“According to international law and the 1921 agreement [between Turkey and France], that territory on which the tomb of Süleyman Şah sits is Turkish territory and it is the only territory outside of our borders. Therefore Turkey has the right to take any form of measures. Any attack, whether it comes from the regime, radical groups or any others, will face retaliation,” Davutoğlu said, adding that Turkey will not hesitate to take any measures to defend its territory.



About yavuzbaydar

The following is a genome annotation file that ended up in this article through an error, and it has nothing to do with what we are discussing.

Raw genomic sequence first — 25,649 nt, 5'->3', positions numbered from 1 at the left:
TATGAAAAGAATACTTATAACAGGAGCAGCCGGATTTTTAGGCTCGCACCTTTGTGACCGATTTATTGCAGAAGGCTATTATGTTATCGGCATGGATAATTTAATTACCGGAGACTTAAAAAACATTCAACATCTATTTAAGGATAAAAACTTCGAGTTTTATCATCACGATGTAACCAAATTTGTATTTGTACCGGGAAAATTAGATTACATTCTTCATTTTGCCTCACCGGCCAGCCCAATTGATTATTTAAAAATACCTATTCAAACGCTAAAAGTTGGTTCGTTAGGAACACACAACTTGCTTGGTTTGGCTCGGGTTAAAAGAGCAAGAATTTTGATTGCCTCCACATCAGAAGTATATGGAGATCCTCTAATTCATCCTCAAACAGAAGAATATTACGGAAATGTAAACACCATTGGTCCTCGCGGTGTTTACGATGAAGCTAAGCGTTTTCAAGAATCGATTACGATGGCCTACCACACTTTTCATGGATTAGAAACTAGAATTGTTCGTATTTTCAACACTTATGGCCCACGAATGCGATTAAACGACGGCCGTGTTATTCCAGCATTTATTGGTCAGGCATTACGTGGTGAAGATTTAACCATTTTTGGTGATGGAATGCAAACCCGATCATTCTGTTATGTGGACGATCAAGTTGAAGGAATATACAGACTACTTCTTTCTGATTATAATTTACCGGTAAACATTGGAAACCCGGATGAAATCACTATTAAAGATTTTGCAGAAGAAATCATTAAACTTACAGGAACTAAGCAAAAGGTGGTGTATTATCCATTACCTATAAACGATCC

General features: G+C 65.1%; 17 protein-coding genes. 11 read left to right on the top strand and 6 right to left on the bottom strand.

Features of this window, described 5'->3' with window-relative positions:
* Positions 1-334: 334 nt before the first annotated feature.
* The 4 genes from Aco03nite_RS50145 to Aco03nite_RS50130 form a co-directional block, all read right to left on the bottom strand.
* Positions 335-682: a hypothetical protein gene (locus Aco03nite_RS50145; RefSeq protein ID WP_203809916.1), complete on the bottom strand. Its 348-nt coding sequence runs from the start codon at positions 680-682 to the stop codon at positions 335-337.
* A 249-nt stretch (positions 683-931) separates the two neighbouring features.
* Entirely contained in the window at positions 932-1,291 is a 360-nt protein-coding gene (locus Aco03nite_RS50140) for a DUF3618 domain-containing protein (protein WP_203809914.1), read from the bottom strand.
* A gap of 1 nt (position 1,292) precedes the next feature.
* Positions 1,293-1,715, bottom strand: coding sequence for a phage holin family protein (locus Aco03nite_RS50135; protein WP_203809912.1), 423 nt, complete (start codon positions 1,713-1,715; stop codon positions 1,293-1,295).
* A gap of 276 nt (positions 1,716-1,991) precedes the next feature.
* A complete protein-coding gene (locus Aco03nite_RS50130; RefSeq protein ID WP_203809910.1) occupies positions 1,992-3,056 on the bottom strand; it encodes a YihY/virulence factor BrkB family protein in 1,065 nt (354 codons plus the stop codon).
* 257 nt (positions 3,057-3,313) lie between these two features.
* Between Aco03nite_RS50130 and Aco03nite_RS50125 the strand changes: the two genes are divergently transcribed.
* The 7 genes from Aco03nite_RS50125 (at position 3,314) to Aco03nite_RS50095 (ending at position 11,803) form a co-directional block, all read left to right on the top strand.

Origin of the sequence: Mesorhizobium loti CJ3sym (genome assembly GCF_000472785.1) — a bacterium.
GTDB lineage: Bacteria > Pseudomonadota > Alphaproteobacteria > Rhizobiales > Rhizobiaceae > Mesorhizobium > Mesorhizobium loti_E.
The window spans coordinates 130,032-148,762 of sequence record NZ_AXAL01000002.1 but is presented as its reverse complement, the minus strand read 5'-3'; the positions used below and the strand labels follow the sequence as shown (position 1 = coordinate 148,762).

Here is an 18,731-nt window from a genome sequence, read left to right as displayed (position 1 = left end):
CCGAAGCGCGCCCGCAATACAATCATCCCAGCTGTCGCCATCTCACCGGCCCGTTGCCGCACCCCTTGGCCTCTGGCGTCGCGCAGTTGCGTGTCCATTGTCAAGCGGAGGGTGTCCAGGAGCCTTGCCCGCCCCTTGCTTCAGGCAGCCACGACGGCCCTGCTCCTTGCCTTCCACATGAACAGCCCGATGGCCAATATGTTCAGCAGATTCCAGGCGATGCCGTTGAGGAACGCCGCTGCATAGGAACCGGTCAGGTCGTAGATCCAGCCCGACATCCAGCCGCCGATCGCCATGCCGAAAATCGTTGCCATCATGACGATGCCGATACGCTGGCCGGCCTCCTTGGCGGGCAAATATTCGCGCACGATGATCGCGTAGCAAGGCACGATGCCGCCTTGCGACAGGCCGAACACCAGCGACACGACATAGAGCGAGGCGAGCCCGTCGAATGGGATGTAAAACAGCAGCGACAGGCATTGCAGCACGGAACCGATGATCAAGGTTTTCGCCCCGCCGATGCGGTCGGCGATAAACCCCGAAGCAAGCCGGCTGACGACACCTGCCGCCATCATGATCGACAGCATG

Yavuz Baydar has been an award-winning Turkish journalist, whose professional activity spans nearly four decades. In December 2013, Baydar co-founded the independent media platform, P24, Punto24, to monitor the media sector of Turkey, as well as organizing surveys, and training workshops. Baydar wrote opinion columns, in Turkish, liberal daily Ozgur Dusunce and news site Haberdar, and in English, daily Today's Zaman, on domestic and foreign policy issues related to Turkey, and media matters, until all had to cease publications due to growing political oppression. Currently, he writes regular chronicles for Die Süddeutsche Zeitung, and opinion columns for the Arab Weekly, as well as analysis for Index on Censorship. Baydar blogs with the Huffington Post, sharing his his analysis and views on Turkish politics, the Middle East, Balkans, Europe, U.S-Turkish relations, human rights, free speech, press freedom, history, etc. His opinion articles appeared at the New York Times, the Guardian, El Pais, Svenska Dagbladet, and Al Jazeera English online. Turkey’s first news ombudsman, beginning at Milliyet daily in 1999, Baydar worked in the same role as reader representative until 2014. His work included reader complaints with content, and commentary on media ethics. Working in a tough professional climate had its costs: he was twice forced to leave his job, after his self-critical columns on journalistic flaws and fabricated news stories. Baydar worked as producer and news presenter in Swedish Radio &TV Corp. (SR) Stockholm, Sweden between 1979-1991; as correspondent for Scandinavia and Baltics for Turkish daily Cumhuriyet between 1980-1992, and the BBC World Service, in early 1990's. Returning to Turkey in 1994, he worked as reporter and ediytor for various outlets in print, as well as hosting debate porogrammes in public and private TV channels. Baydar studied informatics, cybernetics and, later, had his journalism ediucatiob in the University of Stockholm. Baydar served as president of the U.S. based International Organizaton of News Ombudsmen (ONO) in 2003. He was a Knight-Wallace Fellow at University of Michigan in 2004. Baydar was given the Special Award of the European Press Prize (EPP), for 'excellence in journalism', along with the Guardian and Der Spiegel in 2014. He won the Umbria Journalism Award in March 2014 and Caravella/Mare Nostrum Prize in 2015; both in Italy. Baydar completed an extensive research on self-censorship, corruption in media, and growing threats over journalism in Turkey as a Shorenstein Fellow at the Kennedy School of Government at Harvard.